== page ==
J-Curve Effect Doesn't Apply to Stroke
Traditional thinking has been that cardiac complications fall and then rise as blood pressure is lowered -- but that so-called J-curve effect apparently does not apply to stroke.
A review of 11 studies involving almost 26,000 patients followed for up to 21 years found that when diastolic blood pressure is high, cardiovascular events (including stroke) also increase. On the other hand, cardiovascular events appear to decrease if systolic blood pressure at or above 160 mmHg is lowered but start to rise if pressure is decreased to below 121 mm Hg, according to the review published online in the American Journal of Cardiology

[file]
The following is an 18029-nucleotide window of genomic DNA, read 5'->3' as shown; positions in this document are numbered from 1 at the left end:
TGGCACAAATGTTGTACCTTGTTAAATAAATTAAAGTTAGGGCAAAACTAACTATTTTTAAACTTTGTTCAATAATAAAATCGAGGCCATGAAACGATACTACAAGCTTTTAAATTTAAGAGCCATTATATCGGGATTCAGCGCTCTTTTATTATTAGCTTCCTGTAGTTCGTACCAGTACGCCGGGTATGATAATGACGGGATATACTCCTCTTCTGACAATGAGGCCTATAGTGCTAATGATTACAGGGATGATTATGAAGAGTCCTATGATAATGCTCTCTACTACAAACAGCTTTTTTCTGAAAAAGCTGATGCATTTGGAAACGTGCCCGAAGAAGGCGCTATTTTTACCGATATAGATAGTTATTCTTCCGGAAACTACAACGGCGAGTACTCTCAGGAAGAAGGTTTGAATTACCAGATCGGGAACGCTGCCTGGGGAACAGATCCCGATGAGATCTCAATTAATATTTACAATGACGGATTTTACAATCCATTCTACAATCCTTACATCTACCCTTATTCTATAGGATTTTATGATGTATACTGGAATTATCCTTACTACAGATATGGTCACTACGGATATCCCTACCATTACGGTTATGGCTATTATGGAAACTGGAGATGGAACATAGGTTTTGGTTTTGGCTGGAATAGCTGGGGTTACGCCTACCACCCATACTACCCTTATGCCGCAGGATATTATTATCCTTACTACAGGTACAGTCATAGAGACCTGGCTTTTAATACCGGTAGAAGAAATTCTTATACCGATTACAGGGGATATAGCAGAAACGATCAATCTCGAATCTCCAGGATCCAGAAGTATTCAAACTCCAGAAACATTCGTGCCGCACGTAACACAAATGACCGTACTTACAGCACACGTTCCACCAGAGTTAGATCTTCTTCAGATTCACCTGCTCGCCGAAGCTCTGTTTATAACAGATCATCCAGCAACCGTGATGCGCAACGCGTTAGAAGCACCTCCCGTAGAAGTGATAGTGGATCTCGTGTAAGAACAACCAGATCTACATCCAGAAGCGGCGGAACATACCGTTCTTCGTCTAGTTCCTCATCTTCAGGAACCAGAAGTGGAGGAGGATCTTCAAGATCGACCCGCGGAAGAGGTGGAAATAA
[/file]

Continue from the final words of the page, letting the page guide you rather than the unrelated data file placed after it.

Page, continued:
However, the J-curve effect for cardiovascular events was missing for stroke-related complications in all the studies reviewed by Steven G. Chrysant, MD, PhD, of the University of Oklahoma, and George S. Chrysant, MD, of the University of Oklahoma Health Sciences Center in Oklahoma City.
The father and son research team suggested that their finding should prompt clinicians to limit attempts to aggressively lower blood pressure below current targets.
National Stroke Association’s mission is to reduce the incidence and impact of stroke by developing compelling education and programs focused on prevention, treatment, rehabilitation and support for all impacted by stroke.